However, other New Testament verses (e.g., John 1:17; Rom 8:2; 10:4; Eph 2:15), taken out of context, have led to unfortunate stereotyping.

At least by the time of the Tertullian (ca. 160–ca. 225), Christians referred to the written Torah not only as the “Law” but also as the “Pentateuch,” from the Greek terms for “five” (penta) and “scroll,” “jar,” or “vessel (teuchos). Other designations for the written Torah, found in the New Testament, include “the book of Moses” (Mark 12:26) and just the eponymous “Moses” (Acts 15:21; 2 Cor 3:15).

Consistent with distinctions in terminology, Judaism and Christianity traditionally display different understandings of Torah’s import. Rabbinic tradition insists that the Torah is one of the three pillars, along with Temple service and deeds of loving kindness, by which the world is sustained (Pirqe Avot 1.2). Although Jesus’s followers eventually rejected Marcion’s dismissal of Israel’s scriptures, they nevertheless relegated Torah to a secondary (compared to the NT) or tertiary (compared to the NT, the Prophets, and Psalms) place. These followers, especially those from Gentile origins, ignored much of the Torah’s legal material because they did not regard its practices (e.g., circumcision, dietary regulations, ritual purity), designed to keep Israel distinct among the nations, as applicable to them. Whereas, against Marcion, most early Christians insisted on the Torah as sacred, they rejected Jewish readings that disagreed with their own messianic presuppositions. For example, according to Paul (2 Cor 3:15–16), when (nonmessianic) Jews read “Moses” (i.e., Torah), “a veil lies over their minds; but when one turns to the Lord, the veil is removed.”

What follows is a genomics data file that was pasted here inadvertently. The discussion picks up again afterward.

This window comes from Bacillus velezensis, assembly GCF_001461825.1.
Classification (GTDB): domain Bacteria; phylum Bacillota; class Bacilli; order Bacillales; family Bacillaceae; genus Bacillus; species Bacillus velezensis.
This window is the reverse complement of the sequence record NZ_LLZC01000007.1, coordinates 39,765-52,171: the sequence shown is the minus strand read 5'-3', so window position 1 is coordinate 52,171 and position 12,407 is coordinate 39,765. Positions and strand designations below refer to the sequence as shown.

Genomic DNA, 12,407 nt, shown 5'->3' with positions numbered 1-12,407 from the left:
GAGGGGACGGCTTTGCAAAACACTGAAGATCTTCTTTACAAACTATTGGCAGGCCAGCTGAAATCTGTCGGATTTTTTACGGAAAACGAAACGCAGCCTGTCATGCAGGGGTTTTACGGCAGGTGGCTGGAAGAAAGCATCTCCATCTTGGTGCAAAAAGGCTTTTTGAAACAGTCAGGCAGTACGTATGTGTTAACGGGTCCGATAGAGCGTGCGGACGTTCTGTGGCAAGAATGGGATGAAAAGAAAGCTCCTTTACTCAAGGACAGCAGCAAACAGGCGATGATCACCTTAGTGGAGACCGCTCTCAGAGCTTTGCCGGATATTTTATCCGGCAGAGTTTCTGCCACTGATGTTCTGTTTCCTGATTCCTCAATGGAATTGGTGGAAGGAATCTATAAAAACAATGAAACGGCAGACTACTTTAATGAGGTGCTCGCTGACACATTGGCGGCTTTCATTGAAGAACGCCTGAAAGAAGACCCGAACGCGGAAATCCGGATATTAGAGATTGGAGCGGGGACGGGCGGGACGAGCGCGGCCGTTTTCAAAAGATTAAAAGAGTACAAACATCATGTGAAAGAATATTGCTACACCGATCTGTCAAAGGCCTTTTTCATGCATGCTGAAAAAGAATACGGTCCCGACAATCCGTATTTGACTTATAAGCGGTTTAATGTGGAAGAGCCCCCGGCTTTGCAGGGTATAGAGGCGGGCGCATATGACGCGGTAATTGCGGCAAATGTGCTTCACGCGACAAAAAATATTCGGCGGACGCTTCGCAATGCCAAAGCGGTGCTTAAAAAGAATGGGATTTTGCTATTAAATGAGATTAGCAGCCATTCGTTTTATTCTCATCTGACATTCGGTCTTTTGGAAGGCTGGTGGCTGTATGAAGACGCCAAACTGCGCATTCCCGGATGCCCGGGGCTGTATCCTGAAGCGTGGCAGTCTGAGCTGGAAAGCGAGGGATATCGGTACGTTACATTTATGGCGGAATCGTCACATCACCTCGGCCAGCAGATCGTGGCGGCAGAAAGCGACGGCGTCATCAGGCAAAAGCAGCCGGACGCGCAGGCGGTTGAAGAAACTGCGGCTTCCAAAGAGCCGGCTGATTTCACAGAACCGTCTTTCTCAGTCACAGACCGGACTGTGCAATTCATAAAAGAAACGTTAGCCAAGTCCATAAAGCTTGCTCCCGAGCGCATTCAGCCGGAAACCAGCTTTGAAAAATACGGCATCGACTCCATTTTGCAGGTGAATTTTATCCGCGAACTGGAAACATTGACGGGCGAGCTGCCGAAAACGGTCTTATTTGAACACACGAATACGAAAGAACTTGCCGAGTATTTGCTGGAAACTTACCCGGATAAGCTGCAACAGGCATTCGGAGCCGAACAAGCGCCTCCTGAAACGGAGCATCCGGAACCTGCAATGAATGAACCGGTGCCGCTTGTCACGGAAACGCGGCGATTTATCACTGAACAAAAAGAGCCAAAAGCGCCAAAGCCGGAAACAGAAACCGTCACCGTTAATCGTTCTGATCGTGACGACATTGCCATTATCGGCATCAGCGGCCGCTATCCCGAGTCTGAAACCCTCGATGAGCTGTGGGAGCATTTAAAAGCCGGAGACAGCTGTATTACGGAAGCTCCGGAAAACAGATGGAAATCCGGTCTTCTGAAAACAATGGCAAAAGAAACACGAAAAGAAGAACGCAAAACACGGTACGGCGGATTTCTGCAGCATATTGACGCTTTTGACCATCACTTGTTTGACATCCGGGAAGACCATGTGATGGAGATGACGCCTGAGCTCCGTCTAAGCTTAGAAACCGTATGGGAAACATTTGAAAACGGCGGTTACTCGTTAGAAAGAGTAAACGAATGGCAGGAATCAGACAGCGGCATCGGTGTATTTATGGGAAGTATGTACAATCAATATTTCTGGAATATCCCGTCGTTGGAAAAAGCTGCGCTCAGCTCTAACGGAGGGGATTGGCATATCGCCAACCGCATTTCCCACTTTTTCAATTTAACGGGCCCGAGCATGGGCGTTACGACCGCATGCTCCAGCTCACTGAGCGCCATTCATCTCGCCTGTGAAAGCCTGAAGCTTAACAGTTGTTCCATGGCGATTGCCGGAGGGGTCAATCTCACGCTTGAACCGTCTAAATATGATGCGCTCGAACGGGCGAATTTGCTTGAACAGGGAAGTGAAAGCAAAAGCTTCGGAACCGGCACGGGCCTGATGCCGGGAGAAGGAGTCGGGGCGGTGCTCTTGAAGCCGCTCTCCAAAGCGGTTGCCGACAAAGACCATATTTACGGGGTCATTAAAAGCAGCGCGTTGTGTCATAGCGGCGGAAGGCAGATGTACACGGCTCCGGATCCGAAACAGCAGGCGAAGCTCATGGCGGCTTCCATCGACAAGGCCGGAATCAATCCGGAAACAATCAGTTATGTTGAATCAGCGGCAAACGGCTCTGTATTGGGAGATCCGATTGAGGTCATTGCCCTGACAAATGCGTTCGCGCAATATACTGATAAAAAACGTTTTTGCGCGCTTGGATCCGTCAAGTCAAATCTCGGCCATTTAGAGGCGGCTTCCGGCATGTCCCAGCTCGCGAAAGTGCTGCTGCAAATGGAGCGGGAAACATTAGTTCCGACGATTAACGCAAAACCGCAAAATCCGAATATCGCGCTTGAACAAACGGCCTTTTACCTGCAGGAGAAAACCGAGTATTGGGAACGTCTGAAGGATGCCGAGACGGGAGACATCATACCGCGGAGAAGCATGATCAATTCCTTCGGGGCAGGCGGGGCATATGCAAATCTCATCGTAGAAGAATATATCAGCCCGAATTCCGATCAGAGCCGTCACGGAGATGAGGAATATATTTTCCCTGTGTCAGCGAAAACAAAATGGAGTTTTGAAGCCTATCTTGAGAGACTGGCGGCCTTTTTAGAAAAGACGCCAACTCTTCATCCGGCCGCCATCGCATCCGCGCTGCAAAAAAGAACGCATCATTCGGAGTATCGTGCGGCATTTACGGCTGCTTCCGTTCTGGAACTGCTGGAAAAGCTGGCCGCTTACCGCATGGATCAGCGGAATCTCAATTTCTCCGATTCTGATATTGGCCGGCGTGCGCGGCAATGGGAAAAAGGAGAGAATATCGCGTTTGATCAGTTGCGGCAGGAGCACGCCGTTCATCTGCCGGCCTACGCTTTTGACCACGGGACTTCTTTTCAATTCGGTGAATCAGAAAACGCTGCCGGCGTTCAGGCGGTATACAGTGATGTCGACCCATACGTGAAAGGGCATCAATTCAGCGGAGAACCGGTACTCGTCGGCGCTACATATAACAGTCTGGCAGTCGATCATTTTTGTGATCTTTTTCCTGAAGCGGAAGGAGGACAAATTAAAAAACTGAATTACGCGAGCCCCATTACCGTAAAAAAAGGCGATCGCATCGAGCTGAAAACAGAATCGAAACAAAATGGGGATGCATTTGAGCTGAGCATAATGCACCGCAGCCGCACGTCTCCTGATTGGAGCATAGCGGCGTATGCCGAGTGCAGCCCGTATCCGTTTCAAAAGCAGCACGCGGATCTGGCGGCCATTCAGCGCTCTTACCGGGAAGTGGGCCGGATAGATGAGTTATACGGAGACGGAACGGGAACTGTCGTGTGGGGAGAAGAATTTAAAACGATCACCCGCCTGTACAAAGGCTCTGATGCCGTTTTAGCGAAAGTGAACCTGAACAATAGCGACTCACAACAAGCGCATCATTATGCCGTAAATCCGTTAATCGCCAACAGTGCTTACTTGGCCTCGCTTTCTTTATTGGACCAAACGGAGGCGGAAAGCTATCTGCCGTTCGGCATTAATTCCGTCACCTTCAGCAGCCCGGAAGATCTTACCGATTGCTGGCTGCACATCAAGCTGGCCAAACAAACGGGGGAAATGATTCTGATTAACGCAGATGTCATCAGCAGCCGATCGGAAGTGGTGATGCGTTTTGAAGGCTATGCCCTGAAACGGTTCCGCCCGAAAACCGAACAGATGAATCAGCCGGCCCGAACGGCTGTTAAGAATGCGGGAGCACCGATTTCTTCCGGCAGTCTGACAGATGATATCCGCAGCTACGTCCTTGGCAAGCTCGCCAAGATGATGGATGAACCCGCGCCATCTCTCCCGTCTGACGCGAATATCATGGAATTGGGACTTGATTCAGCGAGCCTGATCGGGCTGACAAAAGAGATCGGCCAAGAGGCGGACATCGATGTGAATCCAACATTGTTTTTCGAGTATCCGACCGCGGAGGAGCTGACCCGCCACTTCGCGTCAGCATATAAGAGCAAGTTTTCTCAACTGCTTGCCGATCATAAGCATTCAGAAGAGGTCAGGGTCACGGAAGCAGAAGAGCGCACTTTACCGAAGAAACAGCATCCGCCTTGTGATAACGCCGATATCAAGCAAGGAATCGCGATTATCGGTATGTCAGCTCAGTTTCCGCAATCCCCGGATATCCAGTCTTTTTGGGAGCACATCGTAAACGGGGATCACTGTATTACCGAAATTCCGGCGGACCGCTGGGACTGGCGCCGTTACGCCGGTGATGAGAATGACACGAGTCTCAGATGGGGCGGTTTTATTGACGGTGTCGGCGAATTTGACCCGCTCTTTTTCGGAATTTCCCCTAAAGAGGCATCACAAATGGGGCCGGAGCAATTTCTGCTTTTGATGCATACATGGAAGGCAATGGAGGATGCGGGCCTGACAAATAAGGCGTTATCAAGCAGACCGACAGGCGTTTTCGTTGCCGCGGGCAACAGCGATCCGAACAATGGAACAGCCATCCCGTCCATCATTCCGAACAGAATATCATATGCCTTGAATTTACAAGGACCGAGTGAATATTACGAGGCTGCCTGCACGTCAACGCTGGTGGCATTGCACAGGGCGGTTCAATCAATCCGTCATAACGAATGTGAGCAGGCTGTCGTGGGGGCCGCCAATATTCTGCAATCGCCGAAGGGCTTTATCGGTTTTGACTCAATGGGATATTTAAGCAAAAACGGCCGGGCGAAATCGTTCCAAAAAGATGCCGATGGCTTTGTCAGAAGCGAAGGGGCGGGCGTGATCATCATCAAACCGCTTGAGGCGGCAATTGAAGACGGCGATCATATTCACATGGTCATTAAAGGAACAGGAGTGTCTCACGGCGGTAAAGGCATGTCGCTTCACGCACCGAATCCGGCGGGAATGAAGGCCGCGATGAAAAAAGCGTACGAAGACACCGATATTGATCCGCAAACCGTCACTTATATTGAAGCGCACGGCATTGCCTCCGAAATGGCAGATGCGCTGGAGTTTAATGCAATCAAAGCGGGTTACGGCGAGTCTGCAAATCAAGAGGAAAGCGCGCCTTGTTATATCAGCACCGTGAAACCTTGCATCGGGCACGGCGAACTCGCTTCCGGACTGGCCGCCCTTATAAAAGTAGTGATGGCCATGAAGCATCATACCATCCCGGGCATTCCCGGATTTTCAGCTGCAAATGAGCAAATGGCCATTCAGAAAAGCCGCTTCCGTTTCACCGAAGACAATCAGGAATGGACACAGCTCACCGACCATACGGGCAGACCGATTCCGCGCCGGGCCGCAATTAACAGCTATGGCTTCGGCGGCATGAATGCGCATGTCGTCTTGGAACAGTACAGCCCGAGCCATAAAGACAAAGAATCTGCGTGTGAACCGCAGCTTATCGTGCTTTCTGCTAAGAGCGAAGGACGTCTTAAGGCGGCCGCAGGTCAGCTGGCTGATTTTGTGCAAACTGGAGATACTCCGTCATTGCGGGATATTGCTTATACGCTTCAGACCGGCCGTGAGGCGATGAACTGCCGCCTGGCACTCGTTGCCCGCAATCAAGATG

Historical Development.

Although the written Torah itself does not claim Mosaic authorship, the tradition developed that Moses received the text, in toto, on Sinai. Well-known passages such as Exodus 20:2–17, the Decalogue or “Ten Commandments,” are introduced with the affirmation, “Then God spoke all these words” (Exod 20:1). Moses’s mediation is suggested by passages such as Exodus 24:4 (“Moses wrote down all the words of the LORD”), Joshua 8:31 (the “book of the Torah of Moses”) (lit. trans.), and Ezra 6:18, which refers to the “Book of Moses” (lit. trans.). Mosaic authorship is also suggested in Mark 12:26 and Acts 15:21, as well as by Josephus (Ant. 4) and Philo (Moses).